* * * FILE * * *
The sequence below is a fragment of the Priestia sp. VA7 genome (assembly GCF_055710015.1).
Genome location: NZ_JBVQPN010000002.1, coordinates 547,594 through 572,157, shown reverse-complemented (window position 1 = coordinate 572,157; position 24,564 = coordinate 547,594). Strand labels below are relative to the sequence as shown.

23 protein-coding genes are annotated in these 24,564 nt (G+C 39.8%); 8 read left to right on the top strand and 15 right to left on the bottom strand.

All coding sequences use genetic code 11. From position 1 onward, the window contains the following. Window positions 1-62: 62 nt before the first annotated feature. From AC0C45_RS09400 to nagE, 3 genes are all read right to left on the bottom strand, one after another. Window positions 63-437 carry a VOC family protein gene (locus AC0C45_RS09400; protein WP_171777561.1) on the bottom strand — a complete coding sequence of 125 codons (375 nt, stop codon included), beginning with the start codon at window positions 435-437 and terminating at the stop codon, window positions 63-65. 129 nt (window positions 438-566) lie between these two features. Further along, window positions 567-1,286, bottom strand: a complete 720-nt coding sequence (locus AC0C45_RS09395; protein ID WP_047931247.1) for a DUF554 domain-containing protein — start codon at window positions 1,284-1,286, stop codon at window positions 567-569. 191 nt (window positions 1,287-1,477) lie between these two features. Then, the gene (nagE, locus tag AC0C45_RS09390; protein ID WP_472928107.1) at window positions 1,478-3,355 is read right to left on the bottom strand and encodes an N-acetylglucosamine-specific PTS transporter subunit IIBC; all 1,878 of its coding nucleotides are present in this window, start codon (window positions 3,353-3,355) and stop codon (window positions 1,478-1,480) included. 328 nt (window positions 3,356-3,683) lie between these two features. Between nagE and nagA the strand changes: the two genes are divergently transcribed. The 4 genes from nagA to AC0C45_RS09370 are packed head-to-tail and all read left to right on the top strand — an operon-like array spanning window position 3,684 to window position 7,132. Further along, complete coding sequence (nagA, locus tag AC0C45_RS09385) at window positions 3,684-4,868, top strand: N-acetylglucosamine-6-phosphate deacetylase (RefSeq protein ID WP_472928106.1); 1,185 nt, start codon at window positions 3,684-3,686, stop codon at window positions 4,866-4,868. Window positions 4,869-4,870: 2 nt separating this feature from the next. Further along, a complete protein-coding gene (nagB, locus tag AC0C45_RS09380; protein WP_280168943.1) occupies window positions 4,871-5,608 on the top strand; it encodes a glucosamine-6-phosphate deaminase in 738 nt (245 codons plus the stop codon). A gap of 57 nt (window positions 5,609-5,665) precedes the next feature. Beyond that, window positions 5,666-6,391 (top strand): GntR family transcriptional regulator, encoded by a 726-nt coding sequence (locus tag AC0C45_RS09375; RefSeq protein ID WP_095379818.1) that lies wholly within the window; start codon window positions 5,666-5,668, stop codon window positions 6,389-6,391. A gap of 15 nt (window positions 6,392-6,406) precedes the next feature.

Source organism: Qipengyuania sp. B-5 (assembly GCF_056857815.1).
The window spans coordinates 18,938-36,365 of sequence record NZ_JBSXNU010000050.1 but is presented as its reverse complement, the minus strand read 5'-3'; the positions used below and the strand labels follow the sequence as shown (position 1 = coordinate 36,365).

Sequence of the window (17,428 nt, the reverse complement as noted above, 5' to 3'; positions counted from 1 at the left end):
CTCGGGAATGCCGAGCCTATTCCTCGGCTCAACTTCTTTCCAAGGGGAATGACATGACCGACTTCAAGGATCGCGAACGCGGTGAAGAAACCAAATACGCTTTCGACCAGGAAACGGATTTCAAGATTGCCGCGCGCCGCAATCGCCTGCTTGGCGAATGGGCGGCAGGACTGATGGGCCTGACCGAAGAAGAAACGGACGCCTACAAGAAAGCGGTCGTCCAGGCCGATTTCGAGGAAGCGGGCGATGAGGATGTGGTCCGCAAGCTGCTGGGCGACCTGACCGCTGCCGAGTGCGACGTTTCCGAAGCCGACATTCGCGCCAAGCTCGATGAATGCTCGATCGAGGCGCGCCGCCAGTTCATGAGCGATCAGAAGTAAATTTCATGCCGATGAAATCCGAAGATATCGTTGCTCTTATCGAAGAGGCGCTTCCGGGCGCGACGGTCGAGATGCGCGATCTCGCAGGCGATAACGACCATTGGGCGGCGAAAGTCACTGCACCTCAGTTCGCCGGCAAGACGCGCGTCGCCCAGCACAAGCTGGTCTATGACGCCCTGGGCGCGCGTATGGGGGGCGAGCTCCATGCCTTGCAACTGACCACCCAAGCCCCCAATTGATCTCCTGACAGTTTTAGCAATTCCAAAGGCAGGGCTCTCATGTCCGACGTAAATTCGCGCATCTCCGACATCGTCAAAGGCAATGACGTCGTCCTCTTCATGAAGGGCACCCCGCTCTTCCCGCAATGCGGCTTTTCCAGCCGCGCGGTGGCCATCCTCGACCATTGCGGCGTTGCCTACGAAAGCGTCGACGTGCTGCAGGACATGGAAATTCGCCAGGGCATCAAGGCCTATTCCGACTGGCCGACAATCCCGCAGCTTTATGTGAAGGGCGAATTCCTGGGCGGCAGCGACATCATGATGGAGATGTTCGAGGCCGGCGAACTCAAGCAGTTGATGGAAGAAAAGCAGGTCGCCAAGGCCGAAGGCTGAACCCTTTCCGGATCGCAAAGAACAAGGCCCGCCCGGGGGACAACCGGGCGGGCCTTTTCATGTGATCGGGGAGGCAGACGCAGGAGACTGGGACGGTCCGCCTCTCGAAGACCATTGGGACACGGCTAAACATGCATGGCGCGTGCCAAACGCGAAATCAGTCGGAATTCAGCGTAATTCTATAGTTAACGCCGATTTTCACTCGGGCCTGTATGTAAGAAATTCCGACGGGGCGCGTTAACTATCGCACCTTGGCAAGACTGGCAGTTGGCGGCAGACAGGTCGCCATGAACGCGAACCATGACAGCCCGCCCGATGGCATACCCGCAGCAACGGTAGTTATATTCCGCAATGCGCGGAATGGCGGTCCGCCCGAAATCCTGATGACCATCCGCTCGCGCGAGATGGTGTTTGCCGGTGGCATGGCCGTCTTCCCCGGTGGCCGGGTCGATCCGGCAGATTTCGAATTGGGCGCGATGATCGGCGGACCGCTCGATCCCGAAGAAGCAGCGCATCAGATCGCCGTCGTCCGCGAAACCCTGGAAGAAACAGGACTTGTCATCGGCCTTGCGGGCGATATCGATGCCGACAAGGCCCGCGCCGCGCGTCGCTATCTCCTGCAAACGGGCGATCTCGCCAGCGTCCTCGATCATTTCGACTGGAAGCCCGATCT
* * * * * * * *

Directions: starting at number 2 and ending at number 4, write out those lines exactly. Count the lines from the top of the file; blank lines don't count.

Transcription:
Genome location: NZ_JBVQPN010000002.1, coordinates 547,594 through 572,157, shown reverse-complemented (window position 1 = coordinate 572,157; position 24,564 = coordinate 547,594). Strand labels below are relative to the sequence as shown.

23 protein-coding genes are annotated in these 24,564 nt (G+C 39.8%); 8 read left to right on the top strand and 15 right to left on the bottom strand.

All coding sequences use genetic code 11. From position 1 onward, the window contains the following. Window positions 1-62: 62 nt before the first annotated feature. From AC0C45_RS09400 to nagE, 3 genes are all read right to left on the bottom strand, one after another. Window positions 63-437 carry a VOC family protein gene (locus AC0C45_RS09400; protein WP_171777561.1) on the bottom strand — a complete coding sequence of 125 codons (375 nt, stop codon included), beginning with the start codon at window positions 435-437 and terminating at the stop codon, window positions 63-65. 129 nt (window positions 438-566) lie between these two features. Further along, window positions 567-1,286, bottom strand: a complete 720-nt coding sequence (locus AC0C45_RS09395; protein ID WP_047931247.1) for a DUF554 domain-containing protein — start codon at window positions 1,284-1,286, stop codon at window positions 567-569. 191 nt (window positions 1,287-1,477) lie between these two features. Then, the gene (nagE, locus tag AC0C45_RS09390; protein ID WP_472928107.1) at window positions 1,478-3,355 is read right to left on the bottom strand and encodes an N-acetylglucosamine-specific PTS transporter subunit IIBC; all 1,878 of its coding nucleotides are present in this window, start codon (window positions 3,353-3,355) and stop codon (window positions 1,478-1,480) included. 328 nt (window positions 3,356-3,683) lie between these two features. Between nagE and nagA the strand changes: the two genes are divergently transcribed. The 4 genes from nagA to AC0C45_RS09370 are packed head-to-tail and all read left to right on the top strand — an operon-like array spanning window position 3,684 to window position 7,132. Further along, complete coding sequence (nagA, locus tag AC0C45_RS09385) at window positions 3,684-4,868, top strand: N-acetylglucosamine-6-phosphate deacetylase (RefSeq protein ID WP_472928106.1); 1,185 nt, start codon at window positions 3,684-3,686, stop codon at window positions 4,866-4,868. Window positions 4,869-4,870: 2 nt separating this feature from the next. Further along, a complete protein-coding gene (nagB, locus tag AC0C45_RS09380; protein WP_280168943.1) occupies window positions 4,871-5,608 on the top strand; it encodes a glucosamine-6-phosphate deaminase in 738 nt (245 codons plus the stop codon). A gap of 57 nt (window positions 5,609-5,665) precedes the next feature. Beyond that, window positions 5,666-6,391 (top strand): GntR family transcriptional regulator, encoded by a 726-nt coding sequence (locus tag AC0C45_RS09375; RefSeq protein ID WP_095379818.1) that lies wholly within the window; start codon window positions 5,666-5,668, stop codon window positions 6,389-6,391. A gap of 15 nt (window positions 6,392-6,406) precedes the next feature.